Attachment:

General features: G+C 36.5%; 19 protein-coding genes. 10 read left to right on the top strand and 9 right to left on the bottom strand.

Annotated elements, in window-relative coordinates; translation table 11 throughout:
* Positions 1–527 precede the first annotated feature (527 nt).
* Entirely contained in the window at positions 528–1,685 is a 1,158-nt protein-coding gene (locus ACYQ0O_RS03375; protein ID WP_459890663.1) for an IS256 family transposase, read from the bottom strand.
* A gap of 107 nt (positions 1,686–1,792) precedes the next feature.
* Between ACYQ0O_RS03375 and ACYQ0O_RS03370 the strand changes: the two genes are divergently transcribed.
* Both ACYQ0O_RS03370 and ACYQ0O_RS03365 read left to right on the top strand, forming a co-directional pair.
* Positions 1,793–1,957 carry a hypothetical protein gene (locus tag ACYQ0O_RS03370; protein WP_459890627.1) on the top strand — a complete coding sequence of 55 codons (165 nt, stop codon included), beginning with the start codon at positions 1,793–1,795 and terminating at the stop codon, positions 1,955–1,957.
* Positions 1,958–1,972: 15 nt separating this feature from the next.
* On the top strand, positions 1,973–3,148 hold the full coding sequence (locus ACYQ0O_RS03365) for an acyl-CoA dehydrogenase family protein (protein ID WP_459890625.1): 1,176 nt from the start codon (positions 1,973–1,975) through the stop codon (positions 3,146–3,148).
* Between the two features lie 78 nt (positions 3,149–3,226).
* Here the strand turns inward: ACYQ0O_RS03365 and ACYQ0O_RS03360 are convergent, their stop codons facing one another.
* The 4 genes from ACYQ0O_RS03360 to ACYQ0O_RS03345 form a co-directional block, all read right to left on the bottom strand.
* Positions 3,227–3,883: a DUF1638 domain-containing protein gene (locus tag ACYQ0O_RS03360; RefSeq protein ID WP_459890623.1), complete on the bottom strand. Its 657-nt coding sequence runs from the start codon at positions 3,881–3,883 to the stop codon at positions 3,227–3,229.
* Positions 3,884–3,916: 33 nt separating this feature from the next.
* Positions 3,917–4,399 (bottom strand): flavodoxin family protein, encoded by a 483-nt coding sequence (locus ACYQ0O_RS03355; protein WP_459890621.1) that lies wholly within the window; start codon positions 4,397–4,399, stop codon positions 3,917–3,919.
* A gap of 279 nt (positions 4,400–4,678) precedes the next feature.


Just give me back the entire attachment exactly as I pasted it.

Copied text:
General features: G+C 36.5%; 19 protein-coding genes. 10 read left to right on the top strand and 9 right to left on the bottom strand.

Annotated elements, in window-relative coordinates; translation table 11 throughout:
* Positions 1–527 precede the first annotated feature (527 nt).
* Entirely contained in the window at positions 528–1,685 is a 1,158-nt protein-coding gene (locus ACYQ0O_RS03375; protein ID WP_459890663.1) for an IS256 family transposase, read from the bottom strand.
* A gap of 107 nt (positions 1,686–1,792) precedes the next feature.
* Between ACYQ0O_RS03375 and ACYQ0O_RS03370 the strand changes: the two genes are divergently transcribed.
* Both ACYQ0O_RS03370 and ACYQ0O_RS03365 read left to right on the top strand, forming a co-directional pair.
* Positions 1,793–1,957 carry a hypothetical protein gene (locus tag ACYQ0O_RS03370; protein WP_459890627.1) on the top strand — a complete coding sequence of 55 codons (165 nt, stop codon included), beginning with the start codon at positions 1,793–1,795 and terminating at the stop codon, positions 1,955–1,957.
* Positions 1,958–1,972: 15 nt separating this feature from the next.
* On the top strand, positions 1,973–3,148 hold the full coding sequence (locus ACYQ0O_RS03365) for an acyl-CoA dehydrogenase family protein (protein ID WP_459890625.1): 1,176 nt from the start codon (positions 1,973–1,975) through the stop codon (positions 3,146–3,148).
* Between the two features lie 78 nt (positions 3,149–3,226).
* Here the strand turns inward: ACYQ0O_RS03365 and ACYQ0O_RS03360 are convergent, their stop codons facing one another.
* The 4 genes from ACYQ0O_RS03360 to ACYQ0O_RS03345 form a co-directional block, all read right to left on the bottom strand.
* Positions 3,227–3,883: a DUF1638 domain-containing protein gene (locus tag ACYQ0O_RS03360; RefSeq protein ID WP_459890623.1), complete on the bottom strand. Its 657-nt coding sequence runs from the start codon at positions 3,881–3,883 to the stop codon at positions 3,227–3,229.
* Positions 3,884–3,916: 33 nt separating this feature from the next.
* Positions 3,917–4,399 (bottom strand): flavodoxin family protein, encoded by a 483-nt coding sequence (locus ACYQ0O_RS03355; protein WP_459890621.1) that lies wholly within the window; start codon positions 4,397–4,399, stop codon positions 3,917–3,919.
* A gap of 279 nt (positions 4,400–4,678) precedes the next feature.